The traditional art of the santeros Santera Garcia prefers to call her traditional wood-carved sculptures santos instead of bultos.
“Before I began to study santero art, I used to think of a bulto as a spirit, not a carving,” she said. “So I’d rather say that I carve santos.”
New Mexico santos, she explained, started as strictly religious artwork that the New Mexico settlers used to decorate churches and homes.
“In the late 1700s and through the 1800s, the local artists didn’t have access to commercial paints and tools that were produced in Mexico or Spain,” she explained. “They were quite isolated here and had to make their own pigments, adze their own lumber to use for retablos and use local woods for carving santos. This gave rise to a very distinct style of devotional art found only in Northern New Mexico and Southern Colorado. At glance, some of these pieces may seem rustic, but a closer study reveals a beautiful, free-owing style which collectors d so enticing, be it santos, retablos or rededos (altar screens).
”Garcia makes Northern New Mexico traditional retablos out of ponderosa pinewood and uses pigments and gesso that she prepares herself, following the old santeros’ tradition. Among her artistic influences, she mentions José Rafael Aragón, a popular 19th-century santero whose artwork can be found in many museums and mission churches throughout New Mexico and Colorado. “He was a one-stroke artist,” Garcia said. “I always wanted to be as conent in my work as he was in his. His have delicate features with careful attention to detail.”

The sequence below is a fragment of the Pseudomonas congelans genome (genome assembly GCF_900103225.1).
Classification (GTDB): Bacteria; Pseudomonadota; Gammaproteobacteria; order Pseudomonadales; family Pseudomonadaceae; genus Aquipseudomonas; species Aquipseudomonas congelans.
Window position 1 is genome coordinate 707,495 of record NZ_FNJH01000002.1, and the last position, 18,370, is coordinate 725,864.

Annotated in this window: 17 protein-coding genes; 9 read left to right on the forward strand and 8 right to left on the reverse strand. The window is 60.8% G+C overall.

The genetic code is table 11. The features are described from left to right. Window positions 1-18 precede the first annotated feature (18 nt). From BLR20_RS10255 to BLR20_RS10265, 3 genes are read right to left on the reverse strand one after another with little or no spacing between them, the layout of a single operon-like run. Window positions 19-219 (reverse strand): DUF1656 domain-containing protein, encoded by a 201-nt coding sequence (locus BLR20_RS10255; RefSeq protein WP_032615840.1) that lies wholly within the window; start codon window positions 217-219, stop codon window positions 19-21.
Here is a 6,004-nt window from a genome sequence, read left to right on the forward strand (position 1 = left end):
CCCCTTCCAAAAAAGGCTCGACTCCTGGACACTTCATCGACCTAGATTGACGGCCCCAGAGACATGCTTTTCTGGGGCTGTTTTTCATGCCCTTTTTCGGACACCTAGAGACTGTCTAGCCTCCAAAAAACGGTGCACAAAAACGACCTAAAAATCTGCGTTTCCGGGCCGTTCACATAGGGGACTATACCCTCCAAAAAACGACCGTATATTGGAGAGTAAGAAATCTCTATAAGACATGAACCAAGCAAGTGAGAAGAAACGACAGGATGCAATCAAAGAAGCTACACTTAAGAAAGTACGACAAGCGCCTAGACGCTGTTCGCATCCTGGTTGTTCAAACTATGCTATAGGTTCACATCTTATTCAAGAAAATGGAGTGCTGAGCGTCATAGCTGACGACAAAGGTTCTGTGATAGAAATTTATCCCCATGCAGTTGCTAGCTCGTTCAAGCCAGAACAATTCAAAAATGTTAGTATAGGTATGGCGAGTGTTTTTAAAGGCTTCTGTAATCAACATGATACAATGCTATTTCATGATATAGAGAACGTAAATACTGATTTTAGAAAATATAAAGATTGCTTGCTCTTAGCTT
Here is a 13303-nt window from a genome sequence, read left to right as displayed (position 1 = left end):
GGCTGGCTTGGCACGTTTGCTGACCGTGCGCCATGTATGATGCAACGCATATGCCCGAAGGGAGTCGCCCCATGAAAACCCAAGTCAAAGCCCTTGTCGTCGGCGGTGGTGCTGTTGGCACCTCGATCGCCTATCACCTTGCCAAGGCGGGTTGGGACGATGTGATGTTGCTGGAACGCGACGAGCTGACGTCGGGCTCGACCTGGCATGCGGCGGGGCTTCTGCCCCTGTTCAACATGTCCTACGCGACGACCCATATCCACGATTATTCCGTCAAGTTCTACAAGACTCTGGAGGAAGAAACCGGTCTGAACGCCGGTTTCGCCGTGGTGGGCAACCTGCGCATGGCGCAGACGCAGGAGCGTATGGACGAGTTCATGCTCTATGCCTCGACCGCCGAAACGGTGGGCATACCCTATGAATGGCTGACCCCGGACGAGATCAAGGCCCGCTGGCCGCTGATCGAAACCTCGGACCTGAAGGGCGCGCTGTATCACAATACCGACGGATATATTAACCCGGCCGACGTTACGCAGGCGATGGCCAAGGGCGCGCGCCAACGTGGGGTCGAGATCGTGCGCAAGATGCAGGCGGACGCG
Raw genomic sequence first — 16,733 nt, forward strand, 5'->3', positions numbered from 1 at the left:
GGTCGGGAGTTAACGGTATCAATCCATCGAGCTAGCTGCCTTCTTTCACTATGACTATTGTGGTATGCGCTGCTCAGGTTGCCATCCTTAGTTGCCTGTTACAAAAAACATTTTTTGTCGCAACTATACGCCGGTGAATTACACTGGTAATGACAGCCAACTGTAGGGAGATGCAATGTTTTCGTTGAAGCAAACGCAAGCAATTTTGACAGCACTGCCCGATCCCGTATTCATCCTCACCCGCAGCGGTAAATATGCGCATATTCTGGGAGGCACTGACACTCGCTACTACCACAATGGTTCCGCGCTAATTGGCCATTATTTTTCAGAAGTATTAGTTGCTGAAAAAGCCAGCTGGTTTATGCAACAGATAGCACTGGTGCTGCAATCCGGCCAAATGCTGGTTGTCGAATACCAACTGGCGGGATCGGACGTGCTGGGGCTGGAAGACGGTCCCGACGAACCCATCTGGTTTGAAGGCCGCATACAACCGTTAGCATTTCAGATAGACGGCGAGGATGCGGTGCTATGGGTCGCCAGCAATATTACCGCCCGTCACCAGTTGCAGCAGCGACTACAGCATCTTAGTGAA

Santos, retablos and the Virgin
Over the years, Garcia has carved and painted hundreds of retablos and santos. It usually takes her two to three weeks to do the carving of the santo, and a week or two to add the iconography and paint before it is complete. She strives to depict santos in a respectful, but humanlike manner. “I hardly ever depict my santos with a sad or gloomy look,” she said. “I look to them as role models and patrons, but I never forget that they started out as regular people and they experienced many emotions, including happiness, of course.”
Though her work includes a wide range of themes, Garcia considers herself basically a Marian artist. “I have represented la Virgen as La Guadalupana, La Dolorosa, Nuestra Señora de la Luz, La Virgen de la Caridad del Cobre and as many Marian apparitions as I’ve heard of,” she said.Art and faith“Through my work, I have a spiritual connection with the saints,” Garcia said. “In that sense, my art is like a prayer. I strive to be a better person because of what I do.”
Though she enjoys the “wow” reaction that her artwork elicits in those who look at them, there is a dierent feeling that she expects to transmit.
“I feel at peace when I am working and that’s what I try to infuse my pieces with — the knowledge that there is a God and He loves us, and has sent many saints to help guide us,” she said. “For me, being a santera is a calling that goes beyond technical expertise.”